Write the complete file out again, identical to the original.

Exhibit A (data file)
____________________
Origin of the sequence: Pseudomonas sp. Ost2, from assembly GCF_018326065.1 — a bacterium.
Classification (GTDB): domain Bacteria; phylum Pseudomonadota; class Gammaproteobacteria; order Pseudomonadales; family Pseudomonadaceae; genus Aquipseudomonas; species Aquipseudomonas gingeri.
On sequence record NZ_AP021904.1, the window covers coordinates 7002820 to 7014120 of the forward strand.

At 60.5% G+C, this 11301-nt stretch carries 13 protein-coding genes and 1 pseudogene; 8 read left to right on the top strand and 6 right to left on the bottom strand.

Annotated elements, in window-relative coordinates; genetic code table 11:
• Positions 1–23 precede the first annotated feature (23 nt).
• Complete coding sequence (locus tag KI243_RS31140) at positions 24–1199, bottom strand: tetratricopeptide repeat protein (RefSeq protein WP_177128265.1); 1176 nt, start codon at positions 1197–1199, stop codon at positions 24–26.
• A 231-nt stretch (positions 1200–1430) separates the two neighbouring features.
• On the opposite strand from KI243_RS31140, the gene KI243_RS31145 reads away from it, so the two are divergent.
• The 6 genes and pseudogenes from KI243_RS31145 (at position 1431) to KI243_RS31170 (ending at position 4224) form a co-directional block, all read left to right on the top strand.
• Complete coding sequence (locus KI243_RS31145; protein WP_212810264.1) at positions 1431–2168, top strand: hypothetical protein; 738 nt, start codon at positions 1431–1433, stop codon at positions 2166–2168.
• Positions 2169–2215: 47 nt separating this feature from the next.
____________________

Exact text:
Origin of the sequence: Pseudomonas sp. Ost2, from assembly GCF_018326065.1 — a bacterium.
Classification (GTDB): domain Bacteria; phylum Pseudomonadota; class Gammaproteobacteria; order Pseudomonadales; family Pseudomonadaceae; genus Aquipseudomonas; species Aquipseudomonas gingeri.
On sequence record NZ_AP021904.1, the window covers coordinates 7002820 to 7014120 of the forward strand.

At 60.5% G+C, this 11301-nt stretch carries 13 protein-coding genes and 1 pseudogene; 8 read left to right on the top strand and 6 right to left on the bottom strand.

Annotated elements, in window-relative coordinates; genetic code table 11:
• Positions 1–23 precede the first annotated feature (23 nt).
• Complete coding sequence (locus tag KI243_RS31140) at positions 24–1199, bottom strand: tetratricopeptide repeat protein (RefSeq protein WP_177128265.1); 1176 nt, start codon at positions 1197–1199, stop codon at positions 24–26.
• A 231-nt stretch (positions 1200–1430) separates the two neighbouring features.
• On the opposite strand from KI243_RS31140, the gene KI243_RS31145 reads away from it, so the two are divergent.
• The 6 genes and pseudogenes from KI243_RS31145 (at position 1431) to KI243_RS31170 (ending at position 4224) form a co-directional block, all read left to right on the top strand.
• Complete coding sequence (locus KI243_RS31145; protein WP_212810264.1) at positions 1431–2168, top strand: hypothetical protein; 738 nt, start codon at positions 1431–1433, stop codon at positions 2166–2168.
• Positions 2169–2215: 47 nt separating this feature from the next.